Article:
The development of a quantitative measure of the spread of misinformation, for the purposes of developing a strategy to counter science denial.
Why aren't scientific results having more impact on public opinion, policy and political will? The use of misinformation by vested interests has a long history, however the advent of social media, and the fracturing of the media landscape, has vastly increased the power wielded by those bent on introducing confusion into debate. The sophistication of the deception, coupled with the severity of the consequences, has prompted a large amount of recent research into the nature of misinformation [1-3], and how best to combat it [4,5]. High impact research has recently been published on the spread of `fake news' [1-4], and the need to combat scientific misinformation [5,6], however there has been no attempt to quantify the spread and impact of scientific information on public opinion and policy development.
While social media brings unprecedented reach, it also allows for accountability, as the connections between members of the network are visible. This project will use the tools of network analysis to quantify the nature of information flow within, and between, the networks of scientists, the general public, and key influencers (such as politicians and media organisations). This quantitative analysis will give a measure of the extent to which influencers are relying on misinformation versus science in the development of policy. The project will also identify the characteristics of ``super-spreaders" in the network, and seek to determine how these characteristics may be harnessed for a public innoculation strategy. Ultimately this project is focused on tackling the fundamental barriers to the use of science in society, by developing quantitative measures to first diagnose the problem, and then developing a strategy to overcome the barriers.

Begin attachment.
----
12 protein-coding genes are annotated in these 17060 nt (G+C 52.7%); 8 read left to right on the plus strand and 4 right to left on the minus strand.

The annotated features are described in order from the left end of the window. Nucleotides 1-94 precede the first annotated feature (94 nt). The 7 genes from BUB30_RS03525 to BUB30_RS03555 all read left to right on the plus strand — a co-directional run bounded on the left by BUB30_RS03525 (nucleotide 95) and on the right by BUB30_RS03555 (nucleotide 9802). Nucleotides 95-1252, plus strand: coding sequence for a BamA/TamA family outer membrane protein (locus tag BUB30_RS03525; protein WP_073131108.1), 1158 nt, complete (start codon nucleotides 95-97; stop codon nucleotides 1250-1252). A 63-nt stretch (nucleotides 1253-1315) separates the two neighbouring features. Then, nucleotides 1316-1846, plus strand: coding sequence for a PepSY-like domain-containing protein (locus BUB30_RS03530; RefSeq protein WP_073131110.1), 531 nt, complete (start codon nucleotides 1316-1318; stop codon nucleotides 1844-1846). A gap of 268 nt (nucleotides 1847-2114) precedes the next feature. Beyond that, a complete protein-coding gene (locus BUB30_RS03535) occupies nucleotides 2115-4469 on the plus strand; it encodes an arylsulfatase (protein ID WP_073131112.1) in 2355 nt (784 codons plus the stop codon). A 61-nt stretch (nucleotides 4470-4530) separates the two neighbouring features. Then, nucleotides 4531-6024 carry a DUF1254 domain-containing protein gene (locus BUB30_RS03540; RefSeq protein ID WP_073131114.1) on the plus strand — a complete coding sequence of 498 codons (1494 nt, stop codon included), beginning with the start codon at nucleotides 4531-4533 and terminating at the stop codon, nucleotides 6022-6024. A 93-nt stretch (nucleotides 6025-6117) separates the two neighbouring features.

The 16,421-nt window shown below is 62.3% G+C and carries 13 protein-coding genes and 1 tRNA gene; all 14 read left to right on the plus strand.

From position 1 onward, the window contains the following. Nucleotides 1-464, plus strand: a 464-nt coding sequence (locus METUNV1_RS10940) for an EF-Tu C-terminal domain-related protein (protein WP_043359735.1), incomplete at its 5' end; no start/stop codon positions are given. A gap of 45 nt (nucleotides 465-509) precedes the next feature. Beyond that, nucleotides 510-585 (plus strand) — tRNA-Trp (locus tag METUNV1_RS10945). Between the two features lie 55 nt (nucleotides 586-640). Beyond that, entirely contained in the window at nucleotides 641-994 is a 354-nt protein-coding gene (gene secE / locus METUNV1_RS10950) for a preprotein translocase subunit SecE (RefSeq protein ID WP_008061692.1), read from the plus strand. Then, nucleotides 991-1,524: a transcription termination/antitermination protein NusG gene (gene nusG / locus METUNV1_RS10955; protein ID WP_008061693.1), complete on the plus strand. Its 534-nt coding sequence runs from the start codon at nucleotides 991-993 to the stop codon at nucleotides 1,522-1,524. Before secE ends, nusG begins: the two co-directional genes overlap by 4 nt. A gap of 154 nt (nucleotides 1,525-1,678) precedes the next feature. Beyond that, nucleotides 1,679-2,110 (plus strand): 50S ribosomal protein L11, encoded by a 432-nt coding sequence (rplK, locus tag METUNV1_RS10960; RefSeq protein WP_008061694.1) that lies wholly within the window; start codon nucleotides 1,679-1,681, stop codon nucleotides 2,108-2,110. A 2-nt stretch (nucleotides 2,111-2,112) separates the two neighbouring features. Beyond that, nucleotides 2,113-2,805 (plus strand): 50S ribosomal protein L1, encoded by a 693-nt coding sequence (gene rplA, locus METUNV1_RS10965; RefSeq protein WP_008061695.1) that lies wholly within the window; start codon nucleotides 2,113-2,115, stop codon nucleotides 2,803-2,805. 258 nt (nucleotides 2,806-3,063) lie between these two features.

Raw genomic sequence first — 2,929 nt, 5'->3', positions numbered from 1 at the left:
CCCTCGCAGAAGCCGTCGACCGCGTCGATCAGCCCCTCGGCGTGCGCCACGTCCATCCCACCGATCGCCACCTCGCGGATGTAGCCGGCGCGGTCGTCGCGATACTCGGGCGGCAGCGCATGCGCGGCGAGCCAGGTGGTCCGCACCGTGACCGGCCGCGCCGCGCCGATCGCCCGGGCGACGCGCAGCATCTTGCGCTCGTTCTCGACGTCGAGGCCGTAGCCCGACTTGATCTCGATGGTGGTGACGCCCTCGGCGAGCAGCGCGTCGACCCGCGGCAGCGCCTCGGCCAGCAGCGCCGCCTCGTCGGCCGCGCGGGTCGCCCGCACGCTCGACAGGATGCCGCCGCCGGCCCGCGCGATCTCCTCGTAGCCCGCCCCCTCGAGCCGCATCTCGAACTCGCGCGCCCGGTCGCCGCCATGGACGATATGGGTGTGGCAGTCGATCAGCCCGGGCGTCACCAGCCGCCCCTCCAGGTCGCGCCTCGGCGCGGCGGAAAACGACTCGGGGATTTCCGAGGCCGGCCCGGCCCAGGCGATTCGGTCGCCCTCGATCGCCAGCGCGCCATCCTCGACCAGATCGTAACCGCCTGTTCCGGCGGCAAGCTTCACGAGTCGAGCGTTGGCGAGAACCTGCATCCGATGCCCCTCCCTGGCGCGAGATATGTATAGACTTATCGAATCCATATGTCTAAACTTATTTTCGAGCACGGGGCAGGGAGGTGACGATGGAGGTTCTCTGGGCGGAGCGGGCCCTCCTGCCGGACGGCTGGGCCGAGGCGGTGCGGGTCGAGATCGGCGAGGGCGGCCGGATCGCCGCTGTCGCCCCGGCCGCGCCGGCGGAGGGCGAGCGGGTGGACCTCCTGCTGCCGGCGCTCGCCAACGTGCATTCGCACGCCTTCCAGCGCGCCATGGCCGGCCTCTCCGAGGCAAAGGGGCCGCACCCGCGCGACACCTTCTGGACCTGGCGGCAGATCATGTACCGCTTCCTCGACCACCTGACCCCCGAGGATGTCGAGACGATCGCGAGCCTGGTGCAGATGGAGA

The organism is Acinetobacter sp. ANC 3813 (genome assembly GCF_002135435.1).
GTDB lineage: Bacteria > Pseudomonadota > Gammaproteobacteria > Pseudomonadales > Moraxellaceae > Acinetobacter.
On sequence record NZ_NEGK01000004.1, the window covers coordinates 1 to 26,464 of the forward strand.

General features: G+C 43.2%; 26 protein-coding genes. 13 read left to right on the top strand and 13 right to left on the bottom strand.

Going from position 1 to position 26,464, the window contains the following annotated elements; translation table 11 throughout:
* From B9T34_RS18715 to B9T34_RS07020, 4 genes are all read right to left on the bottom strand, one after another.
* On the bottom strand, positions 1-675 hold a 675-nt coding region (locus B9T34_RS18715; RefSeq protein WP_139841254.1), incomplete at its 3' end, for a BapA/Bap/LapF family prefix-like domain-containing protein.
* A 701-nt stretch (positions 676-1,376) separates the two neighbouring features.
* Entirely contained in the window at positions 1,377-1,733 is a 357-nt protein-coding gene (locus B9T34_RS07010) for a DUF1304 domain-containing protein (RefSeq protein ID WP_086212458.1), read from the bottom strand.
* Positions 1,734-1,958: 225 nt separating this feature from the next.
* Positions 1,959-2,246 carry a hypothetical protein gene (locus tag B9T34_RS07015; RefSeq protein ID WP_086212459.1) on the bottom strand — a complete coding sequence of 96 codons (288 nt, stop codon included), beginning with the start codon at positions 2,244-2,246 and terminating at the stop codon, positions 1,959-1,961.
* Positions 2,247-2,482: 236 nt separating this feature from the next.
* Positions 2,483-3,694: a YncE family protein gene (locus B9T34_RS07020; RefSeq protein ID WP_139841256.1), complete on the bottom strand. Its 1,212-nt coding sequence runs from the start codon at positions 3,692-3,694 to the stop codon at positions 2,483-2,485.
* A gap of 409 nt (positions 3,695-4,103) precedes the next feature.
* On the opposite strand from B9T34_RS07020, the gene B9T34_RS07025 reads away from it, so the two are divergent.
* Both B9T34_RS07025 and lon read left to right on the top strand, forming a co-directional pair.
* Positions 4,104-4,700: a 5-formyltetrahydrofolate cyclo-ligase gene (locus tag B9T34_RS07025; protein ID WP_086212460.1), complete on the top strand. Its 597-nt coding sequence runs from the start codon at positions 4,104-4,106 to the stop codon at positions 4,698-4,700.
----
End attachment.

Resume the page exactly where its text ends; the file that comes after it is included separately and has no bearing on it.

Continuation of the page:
N. Grinberg et al., Science 363, 374 (2019).  A. Bovet et al., Nat. Comm. 10, 7 (2019).  S. Vosoughi, et al., Science 359, 1146 (2018).  G. Pennycook et al., Proc. Natl. Acad. Sci. U.S.A. 116, 2521 (2019).  J. Farrell et al., Nat. Clim. Change 9, 191 (2019).  M. Buchanan, Nat. Phys. 15, 731 (2019).
This project falls under the Physics in Society research theme in the School of Physics. The project is framed with an emphasis on the quantitative measures of information flow in the social networks, however there is also an opportunity to take this project in a more Education Theory direction, through work with members of the SUPER group within the School of Physics. This will involve understanding at a deeper level the barriers to the dissemination of science.
HDR Inherent Requirements
In addition to the academic requirements set out in the Science Postgraduate Handbook, you may be required to satisfy a number of inherent requirements to complete this degree. Example of inherent requirement may include:
The opportunity ID for this research opportunity is 2692